Service academies, as compared to other commissioning sources, also have the ability to quickly adapt academic, leadership and professional curricula to emerging threats and changing world conditions. Simply stated, Naval Academy programs reflect the needs of the customer – the active duty Navy and Marine Corps. Since we control what is taught in academic and professional courses, the Naval Academy has, for example, over the past three years been able to quickly increase foreign language and cultural exposure, initiate cyber warfare studies, adjust engineering and science courses, and tailor ethical decision making case studies to the reality of today’s warfare - all to better prepare our graduates to serve in an increasingly interdependent and dynamic world.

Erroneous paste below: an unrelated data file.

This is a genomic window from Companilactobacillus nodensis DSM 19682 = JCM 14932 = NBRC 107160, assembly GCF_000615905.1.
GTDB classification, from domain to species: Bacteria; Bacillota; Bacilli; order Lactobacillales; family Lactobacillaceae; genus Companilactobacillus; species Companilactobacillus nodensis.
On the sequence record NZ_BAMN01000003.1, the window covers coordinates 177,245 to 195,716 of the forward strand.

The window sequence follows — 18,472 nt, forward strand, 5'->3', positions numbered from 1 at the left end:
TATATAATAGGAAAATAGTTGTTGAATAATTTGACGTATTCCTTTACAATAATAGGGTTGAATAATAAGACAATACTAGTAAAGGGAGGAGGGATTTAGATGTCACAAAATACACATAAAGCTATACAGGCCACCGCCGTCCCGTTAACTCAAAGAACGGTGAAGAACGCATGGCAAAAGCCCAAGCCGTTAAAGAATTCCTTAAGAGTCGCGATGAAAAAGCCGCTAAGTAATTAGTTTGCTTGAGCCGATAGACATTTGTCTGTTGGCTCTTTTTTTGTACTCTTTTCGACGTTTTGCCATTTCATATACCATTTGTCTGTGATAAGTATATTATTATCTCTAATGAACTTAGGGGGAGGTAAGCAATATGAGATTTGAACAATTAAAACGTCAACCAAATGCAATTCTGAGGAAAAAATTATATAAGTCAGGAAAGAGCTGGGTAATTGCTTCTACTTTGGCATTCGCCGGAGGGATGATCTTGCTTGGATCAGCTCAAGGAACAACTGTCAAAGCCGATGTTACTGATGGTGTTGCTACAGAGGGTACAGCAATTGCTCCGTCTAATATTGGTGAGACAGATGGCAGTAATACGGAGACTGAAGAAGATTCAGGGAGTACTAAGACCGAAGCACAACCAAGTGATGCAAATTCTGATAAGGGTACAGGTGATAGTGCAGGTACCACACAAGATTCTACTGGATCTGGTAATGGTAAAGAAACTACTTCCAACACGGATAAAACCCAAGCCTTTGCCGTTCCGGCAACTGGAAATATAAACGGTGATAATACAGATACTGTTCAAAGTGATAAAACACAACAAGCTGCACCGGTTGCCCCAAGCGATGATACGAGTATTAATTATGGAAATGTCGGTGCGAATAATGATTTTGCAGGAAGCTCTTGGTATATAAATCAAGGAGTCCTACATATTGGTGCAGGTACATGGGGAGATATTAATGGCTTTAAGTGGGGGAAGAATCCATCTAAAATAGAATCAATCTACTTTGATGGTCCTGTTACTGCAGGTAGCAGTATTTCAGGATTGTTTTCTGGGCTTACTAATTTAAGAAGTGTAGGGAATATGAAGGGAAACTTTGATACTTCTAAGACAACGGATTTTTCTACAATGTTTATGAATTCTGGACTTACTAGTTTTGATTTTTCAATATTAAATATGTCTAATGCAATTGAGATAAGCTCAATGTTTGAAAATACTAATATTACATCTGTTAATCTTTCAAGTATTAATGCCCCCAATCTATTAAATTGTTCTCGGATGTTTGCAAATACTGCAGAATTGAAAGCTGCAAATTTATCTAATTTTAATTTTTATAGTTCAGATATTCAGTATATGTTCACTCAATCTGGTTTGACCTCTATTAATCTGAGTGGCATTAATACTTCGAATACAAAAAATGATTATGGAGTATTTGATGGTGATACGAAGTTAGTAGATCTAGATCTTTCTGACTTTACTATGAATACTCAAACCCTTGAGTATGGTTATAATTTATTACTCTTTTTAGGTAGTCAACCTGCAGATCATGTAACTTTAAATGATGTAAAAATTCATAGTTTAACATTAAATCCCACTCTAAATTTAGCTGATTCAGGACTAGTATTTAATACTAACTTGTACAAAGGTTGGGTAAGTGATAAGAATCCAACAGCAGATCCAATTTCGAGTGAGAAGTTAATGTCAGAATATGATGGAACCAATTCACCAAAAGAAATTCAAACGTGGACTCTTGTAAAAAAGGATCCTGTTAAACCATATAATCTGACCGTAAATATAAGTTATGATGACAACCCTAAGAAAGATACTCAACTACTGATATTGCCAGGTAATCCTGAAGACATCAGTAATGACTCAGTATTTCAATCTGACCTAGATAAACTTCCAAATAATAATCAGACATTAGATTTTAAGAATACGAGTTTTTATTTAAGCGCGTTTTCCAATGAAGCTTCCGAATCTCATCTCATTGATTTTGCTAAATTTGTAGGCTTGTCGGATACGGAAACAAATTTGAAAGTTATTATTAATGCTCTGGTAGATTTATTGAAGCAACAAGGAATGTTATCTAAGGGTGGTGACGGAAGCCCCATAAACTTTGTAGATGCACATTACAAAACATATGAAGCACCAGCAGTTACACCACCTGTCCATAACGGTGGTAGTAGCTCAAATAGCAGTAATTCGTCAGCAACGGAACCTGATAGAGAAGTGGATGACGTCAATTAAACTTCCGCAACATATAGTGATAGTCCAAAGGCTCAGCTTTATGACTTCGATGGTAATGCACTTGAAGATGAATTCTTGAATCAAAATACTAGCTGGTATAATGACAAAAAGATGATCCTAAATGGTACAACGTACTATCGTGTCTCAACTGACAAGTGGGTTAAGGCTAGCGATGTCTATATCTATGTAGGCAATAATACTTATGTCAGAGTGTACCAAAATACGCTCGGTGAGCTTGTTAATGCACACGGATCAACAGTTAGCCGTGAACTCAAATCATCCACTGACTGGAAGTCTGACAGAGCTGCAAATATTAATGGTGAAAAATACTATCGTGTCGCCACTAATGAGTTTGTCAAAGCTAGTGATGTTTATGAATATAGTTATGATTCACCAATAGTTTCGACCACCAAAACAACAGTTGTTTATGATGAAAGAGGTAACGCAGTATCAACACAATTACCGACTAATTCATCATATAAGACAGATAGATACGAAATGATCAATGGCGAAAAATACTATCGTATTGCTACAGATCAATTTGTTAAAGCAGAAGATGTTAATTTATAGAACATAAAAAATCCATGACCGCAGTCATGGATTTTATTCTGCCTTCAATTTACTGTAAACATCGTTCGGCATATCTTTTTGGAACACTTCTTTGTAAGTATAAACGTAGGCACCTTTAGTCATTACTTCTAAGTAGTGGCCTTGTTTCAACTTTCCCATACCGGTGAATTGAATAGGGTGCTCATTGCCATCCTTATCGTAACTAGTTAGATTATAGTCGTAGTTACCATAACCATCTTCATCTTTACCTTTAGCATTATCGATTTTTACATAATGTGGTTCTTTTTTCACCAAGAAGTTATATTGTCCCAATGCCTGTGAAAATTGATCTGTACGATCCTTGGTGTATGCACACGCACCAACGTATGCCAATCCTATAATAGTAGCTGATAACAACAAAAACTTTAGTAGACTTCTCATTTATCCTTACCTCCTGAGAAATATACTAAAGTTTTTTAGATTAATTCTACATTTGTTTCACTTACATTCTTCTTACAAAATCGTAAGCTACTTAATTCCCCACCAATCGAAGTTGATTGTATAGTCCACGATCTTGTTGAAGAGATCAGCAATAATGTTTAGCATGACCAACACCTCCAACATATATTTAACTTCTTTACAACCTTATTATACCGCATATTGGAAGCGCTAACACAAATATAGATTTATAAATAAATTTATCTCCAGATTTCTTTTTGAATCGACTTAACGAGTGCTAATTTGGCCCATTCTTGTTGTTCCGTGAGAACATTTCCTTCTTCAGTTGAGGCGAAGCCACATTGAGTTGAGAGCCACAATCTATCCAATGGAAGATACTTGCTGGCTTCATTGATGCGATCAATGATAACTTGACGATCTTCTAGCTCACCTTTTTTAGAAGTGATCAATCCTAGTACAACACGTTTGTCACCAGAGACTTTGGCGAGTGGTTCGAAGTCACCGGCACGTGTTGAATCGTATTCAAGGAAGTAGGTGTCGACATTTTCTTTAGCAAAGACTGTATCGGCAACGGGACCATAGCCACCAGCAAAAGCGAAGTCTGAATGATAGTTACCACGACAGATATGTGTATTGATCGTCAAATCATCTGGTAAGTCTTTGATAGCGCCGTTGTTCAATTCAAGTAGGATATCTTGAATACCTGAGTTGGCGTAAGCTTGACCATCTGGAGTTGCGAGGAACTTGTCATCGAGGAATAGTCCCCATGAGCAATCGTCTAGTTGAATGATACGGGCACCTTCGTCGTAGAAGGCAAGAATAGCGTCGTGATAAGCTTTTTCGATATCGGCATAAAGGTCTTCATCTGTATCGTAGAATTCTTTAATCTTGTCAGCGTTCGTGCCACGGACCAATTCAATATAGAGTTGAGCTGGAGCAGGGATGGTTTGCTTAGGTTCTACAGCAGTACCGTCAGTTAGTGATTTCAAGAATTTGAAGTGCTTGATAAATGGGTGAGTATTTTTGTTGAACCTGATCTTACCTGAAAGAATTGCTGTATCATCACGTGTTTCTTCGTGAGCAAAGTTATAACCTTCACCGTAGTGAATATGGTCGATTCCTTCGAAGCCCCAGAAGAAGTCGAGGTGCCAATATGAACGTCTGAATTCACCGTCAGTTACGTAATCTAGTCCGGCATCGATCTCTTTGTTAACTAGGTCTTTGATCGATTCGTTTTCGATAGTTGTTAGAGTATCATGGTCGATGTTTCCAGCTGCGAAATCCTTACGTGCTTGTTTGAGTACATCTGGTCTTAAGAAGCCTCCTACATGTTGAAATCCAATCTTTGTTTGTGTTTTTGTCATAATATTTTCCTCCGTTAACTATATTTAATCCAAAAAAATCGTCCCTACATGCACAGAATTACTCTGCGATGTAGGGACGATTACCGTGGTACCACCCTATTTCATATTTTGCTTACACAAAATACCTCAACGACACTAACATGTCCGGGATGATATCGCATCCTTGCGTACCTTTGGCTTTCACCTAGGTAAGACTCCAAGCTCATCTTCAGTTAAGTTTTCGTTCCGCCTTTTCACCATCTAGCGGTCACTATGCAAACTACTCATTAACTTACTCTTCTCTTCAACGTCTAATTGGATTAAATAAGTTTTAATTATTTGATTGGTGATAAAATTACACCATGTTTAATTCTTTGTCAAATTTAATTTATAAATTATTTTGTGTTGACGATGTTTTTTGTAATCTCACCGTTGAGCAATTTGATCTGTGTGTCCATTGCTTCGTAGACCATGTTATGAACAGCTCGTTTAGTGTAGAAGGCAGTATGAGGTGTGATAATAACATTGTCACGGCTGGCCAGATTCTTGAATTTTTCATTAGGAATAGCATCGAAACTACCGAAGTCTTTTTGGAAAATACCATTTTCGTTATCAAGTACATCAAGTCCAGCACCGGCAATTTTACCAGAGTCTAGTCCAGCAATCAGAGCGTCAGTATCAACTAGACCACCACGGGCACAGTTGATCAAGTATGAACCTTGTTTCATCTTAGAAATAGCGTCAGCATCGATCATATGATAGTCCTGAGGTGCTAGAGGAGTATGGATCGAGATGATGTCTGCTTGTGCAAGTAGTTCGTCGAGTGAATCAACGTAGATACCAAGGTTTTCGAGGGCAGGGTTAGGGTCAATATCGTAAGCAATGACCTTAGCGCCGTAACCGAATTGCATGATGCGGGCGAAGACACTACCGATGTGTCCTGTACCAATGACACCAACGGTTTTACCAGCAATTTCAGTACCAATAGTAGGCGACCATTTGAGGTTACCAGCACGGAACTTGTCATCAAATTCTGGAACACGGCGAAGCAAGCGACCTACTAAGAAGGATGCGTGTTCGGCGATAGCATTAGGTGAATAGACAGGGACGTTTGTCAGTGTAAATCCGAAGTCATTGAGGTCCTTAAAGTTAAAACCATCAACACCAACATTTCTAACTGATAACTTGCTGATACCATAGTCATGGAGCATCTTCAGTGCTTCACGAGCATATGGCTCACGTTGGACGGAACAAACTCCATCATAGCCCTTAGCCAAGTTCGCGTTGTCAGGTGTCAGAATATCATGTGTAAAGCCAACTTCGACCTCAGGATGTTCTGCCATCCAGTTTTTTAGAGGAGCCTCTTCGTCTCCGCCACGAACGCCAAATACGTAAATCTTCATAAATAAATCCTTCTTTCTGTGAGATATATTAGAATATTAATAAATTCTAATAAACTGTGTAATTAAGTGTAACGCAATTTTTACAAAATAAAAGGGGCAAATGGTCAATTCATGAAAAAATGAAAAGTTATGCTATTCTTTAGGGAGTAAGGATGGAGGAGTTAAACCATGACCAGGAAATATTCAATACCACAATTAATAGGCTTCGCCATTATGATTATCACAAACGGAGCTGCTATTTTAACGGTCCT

In response to the op-ed author’s concern about athletic excellence, I must stress that the academies graduate physically fit leaders, not merely scholars. All academy students are student-athletes who strive for physical development via daily fitness routines and either mandatory intramurals, club sports or varsity athletics. While it may be popular to diminish the value of athletic competition at the intercollegiate level, the military academies represent some of the best examples of student-athletes who compete at the highest levels. This commitment to excellence on the field complements the classroom, where the Naval Academy continually ranks number one or two in the nation for student-athlete graduation rates.